All in all, this is a good site to visit for an overview of real estate and real estate agents in a certain area.

Buying hotel rooms: condo hotel investing

Sunday, April 2nd, 2006

I found this article on Yahoo Finance about condo hotel investing. Some of the advantages are said to be:

1. Initial capital outlays tend to be modest, since you can invest early in yet-to-be-built hotels. For example:

In 2003 he put down a $10,000 deposit to reserve a small condo hotel room overlooking Lake Michigan in Chicago’s Trump International Hotel & Tower. Over the next year, he put down an additional $79,000, or 15 percent of the nominal purchase price of $517,000. When the hotel building is completed, scheduled for 2007, he’ll take out a mortgage.

Today, based on the value of comparable units, Kim’s Chicago studio is worth about $1 million. “The beauty of condo hotels is there’s no mortgage to pay until it’s done,” Kim explains. “You get in early and sit on it while it appreciates.”

2. There’s no upkeep for the finished room.

3. Owners can stay in their rooms whenever they want.

4. Owners can make money by leasing out the units to others.

The major risk comes from the following, for which buying properties run by highly acclaimed hoteliers is the best defense:

1. Four years or more may pass between the initial investment and the completion of a property.

However, Business Week shows us a less one-sided picture of condo hotels. Where the Elizabeth Esfahani article on Yahoo Finance says that owners get a healthy percentage when the room is rented out, Business Week tells us that it’s more like 50%. And just like a regular condo, there will be maintenance fees. And you may have to pay when you do decide to stay; these are called housekeeping fees and might be 30.00/day or more.

“Most of these deals are not priced in a way that they’ll provide an immediate return on investment,” says James Butler, a real estate attorney in Los Angeles. “You’re buying a lifestyle and a long-term capital gain.”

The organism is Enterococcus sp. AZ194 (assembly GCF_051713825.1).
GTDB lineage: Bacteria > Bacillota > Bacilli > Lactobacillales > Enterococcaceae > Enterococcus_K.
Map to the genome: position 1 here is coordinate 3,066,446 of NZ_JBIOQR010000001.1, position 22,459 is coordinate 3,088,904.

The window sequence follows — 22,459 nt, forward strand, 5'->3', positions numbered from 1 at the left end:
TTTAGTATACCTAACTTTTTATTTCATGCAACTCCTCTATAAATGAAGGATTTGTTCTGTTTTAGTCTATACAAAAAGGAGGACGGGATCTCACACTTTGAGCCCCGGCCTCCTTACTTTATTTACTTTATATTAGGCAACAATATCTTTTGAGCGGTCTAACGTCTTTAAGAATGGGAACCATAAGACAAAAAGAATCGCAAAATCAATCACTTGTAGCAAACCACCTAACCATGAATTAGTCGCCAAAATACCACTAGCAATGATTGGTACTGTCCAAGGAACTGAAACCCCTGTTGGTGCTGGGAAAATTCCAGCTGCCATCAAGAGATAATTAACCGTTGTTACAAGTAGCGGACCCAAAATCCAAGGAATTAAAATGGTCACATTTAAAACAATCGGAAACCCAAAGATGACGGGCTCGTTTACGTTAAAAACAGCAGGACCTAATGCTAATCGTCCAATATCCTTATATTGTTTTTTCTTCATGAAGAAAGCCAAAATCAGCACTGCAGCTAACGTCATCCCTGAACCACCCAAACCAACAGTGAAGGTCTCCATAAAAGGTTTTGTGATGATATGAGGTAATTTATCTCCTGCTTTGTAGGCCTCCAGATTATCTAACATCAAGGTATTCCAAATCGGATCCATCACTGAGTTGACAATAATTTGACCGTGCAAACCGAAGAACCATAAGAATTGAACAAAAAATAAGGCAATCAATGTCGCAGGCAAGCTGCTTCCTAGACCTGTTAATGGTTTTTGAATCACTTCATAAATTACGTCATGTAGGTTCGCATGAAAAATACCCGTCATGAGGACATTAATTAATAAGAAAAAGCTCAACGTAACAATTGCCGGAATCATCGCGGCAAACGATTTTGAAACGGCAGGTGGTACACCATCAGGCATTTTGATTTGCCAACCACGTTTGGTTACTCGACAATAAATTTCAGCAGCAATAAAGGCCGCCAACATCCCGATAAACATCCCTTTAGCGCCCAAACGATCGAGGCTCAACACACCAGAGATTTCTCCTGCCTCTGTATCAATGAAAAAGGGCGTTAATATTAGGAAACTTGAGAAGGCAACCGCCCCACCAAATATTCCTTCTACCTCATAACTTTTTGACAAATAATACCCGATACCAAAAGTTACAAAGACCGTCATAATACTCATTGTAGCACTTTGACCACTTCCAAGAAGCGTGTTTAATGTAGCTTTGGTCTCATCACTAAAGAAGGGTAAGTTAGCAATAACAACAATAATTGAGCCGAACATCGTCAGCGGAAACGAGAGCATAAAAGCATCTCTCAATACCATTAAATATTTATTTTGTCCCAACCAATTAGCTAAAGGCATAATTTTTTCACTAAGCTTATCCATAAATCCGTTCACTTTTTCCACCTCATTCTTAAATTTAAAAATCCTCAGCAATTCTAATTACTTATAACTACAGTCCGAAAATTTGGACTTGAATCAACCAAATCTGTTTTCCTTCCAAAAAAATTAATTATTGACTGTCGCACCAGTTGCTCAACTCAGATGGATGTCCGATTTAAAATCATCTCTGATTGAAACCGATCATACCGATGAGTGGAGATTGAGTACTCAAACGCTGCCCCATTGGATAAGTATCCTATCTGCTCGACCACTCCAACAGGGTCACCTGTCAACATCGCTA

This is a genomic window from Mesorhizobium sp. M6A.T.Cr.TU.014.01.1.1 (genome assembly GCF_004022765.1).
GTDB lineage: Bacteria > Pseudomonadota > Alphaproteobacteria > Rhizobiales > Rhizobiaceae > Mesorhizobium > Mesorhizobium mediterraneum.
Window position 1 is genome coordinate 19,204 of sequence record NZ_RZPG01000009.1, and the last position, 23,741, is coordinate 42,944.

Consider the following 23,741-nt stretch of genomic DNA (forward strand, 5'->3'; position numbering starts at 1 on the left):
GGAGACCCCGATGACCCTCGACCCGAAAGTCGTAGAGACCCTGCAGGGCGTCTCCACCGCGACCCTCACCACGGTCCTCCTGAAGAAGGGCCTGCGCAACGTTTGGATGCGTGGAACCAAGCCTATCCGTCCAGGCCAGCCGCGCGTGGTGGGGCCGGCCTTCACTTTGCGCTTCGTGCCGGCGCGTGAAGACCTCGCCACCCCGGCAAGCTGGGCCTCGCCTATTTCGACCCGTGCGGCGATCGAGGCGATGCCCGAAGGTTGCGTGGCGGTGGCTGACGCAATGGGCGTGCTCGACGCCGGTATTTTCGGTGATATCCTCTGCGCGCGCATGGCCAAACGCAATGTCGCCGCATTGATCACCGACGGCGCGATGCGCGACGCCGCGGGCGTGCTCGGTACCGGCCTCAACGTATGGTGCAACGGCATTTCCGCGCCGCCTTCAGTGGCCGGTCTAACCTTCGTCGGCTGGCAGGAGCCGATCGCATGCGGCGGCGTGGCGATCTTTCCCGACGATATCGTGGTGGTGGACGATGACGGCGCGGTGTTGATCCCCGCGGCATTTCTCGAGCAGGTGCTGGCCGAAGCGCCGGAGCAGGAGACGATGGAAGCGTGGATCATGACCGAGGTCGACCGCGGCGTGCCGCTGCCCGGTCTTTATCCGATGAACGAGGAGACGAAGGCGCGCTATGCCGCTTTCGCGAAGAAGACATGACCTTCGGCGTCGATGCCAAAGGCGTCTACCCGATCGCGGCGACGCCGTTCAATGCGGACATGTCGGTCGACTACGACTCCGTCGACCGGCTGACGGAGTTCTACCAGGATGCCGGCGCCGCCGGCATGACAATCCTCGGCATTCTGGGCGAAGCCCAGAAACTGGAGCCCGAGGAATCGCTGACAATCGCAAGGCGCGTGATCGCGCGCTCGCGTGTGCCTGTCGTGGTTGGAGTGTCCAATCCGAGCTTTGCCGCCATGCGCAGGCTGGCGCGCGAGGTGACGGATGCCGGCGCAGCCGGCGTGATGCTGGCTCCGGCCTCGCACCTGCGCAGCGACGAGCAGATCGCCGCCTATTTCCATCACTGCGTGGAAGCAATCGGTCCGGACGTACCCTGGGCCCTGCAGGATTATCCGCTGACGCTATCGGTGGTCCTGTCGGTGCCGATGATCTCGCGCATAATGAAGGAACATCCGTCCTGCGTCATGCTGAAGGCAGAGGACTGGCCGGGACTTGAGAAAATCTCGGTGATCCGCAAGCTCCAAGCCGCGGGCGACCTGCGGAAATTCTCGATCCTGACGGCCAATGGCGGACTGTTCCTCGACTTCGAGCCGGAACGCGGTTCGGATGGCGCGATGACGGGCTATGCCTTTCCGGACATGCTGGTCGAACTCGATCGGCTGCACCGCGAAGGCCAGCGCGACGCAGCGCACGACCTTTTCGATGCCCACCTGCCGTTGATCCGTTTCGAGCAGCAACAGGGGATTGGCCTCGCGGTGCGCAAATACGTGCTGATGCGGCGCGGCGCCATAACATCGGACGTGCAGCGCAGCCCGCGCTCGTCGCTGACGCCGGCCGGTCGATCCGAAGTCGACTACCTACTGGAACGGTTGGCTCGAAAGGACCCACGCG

If owning a room in a condo hotel is supposed to be a cheaper way of owning a vacation home (since the unit might bring in some cash when you’re not using it), the most important thing is to find a good location. It has to be somewhere you and other people want to vacation.

Some major hotel operators still harbor doubts about the concept, fearing that the money pouring in from individual investors is causing projects to be launched that would not be built otherwise. Hilton Hotels has a handful of condo-hotel projects, mostly under its Conrad luxury brand, but the company is treading with care.

“We’re very selective,” says Matthew Hart, Hilton’s president. “You have to be very careful that the project is viable as a hotel.”

Already, some condo-hotel projects in the red-hot Las Vegas market have been scuttled. “Make sure the developer has a track record in the business and is not just looking to make a quick buck,” advises John Burnett, president of Kor Hotel Group, which is building a $175 million condo hotel in Anguilla.

So here we have an “investment” that doesn’t generate income. You actually have a better chance of generating income by investing in a commercial hotel property rather than a resort. Since resorts see seasonal demand, they are unlikely to keep your unit booked year-round. However, if you plan to spend a lot of time at the vacation spot, 30.00/day is better than 300.00/day (assuming your investment is gaining value, rather than losing value).

Fun investments that return better than stocks

Sunday, April 2nd, 2006

This great article from Yahoo Finance lists in some detail 10 great ways to get rich. From buying classic cars to buying real estate in Prague, these ideas really are fun. Plus they have been extremely profitable in the past:

A flat near the centre of Prague, a 15-minute walk from the castle.

What was it worth 10 years ago?
Between Kc18,000 (US $754) and Kc25,000 (US $1,048) per square metre.

What’s it worth now?
Between Kc50,000 (US $2,095) and Kc60,000 (US $2,515) per square metre.

One stock does get a mention, Niko Resources, a Canadian oil and gas exploration company. was worth C$0.34 (US $0.29) a share 10 years ago. It’s now at C$49.50 (US $42.22) a share.

Real estate in Prague sounds like the most fun to me.